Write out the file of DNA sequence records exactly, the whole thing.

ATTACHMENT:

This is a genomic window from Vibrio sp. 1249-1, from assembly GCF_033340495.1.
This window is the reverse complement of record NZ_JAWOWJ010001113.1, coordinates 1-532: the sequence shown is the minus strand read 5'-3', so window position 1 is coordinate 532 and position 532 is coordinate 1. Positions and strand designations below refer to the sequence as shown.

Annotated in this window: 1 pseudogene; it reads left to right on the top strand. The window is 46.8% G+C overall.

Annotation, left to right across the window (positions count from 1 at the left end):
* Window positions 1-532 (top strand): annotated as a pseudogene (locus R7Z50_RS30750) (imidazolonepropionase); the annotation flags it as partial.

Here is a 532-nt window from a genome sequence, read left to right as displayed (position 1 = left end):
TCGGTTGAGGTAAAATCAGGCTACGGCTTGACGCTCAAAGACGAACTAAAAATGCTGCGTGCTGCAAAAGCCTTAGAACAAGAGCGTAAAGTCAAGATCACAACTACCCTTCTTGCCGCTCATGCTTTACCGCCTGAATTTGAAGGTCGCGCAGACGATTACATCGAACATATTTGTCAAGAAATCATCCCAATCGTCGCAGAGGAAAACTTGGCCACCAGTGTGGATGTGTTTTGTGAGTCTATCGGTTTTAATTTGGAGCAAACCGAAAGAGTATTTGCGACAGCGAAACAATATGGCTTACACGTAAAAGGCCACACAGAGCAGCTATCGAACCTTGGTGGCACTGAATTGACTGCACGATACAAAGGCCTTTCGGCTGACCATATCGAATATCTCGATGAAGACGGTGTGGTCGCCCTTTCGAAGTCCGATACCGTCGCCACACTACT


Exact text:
This is a genomic window from Vibrio sp. 1249-1, from assembly GCF_033340495.1.
This window is the reverse complement of record NZ_JAWOWJ010001113.1, coordinates 1-532: the sequence shown is the minus strand read 5'-3', so window position 1 is coordinate 532 and position 532 is coordinate 1. Positions and strand designations below refer to the sequence as shown.

Annotated in this window: 1 pseudogene; it reads left to right on the top strand. The window is 46.8% G+C overall.

Annotation, left to right across the window (positions count from 1 at the left end):
* Window positions 1-532 (top strand): annotated as a pseudogene (locus R7Z50_RS30750) (imidazolonepropionase); the annotation flags it as partial.

Here is a 532-nt window from a genome sequence, read left to right as displayed (position 1 = left end):
TCGGTTGAGGTAAAATCAGGCTACGGCTTGACGCTCAAAGACGAACTAAAAATGCTGCGTGCTGCAAAAGCCTTAGAACAAGAGCGTAAAGTCAAGATCACAACTACCCTTCTTGCCGCTCATGCTTTACCGCCTGAATTTGAAGGTCGCGCAGACGATTACATCGAACATATTTGTCAAGAAATCATCCCAATCGTCGCAGAGGAAAACTTGGCCACCAGTGTGGATGTGTTTTGTGAGTCTATCGGTTTTAATTTGGAGCAAACCGAAAGAGTATTTGCGACAGCGAAACAATATGGCTTACACGTAAAAGGCCACACAGAGCAGCTATCGAACCTTGGTGGCACTGAATTGACTGCACGATACAAAGGCCTTTCGGCTGACCATATCGAATATCTCGATGAAGACGGTGTGGTCGCCCTTTCGAAGTCCGATACCGTCGCCACACTACT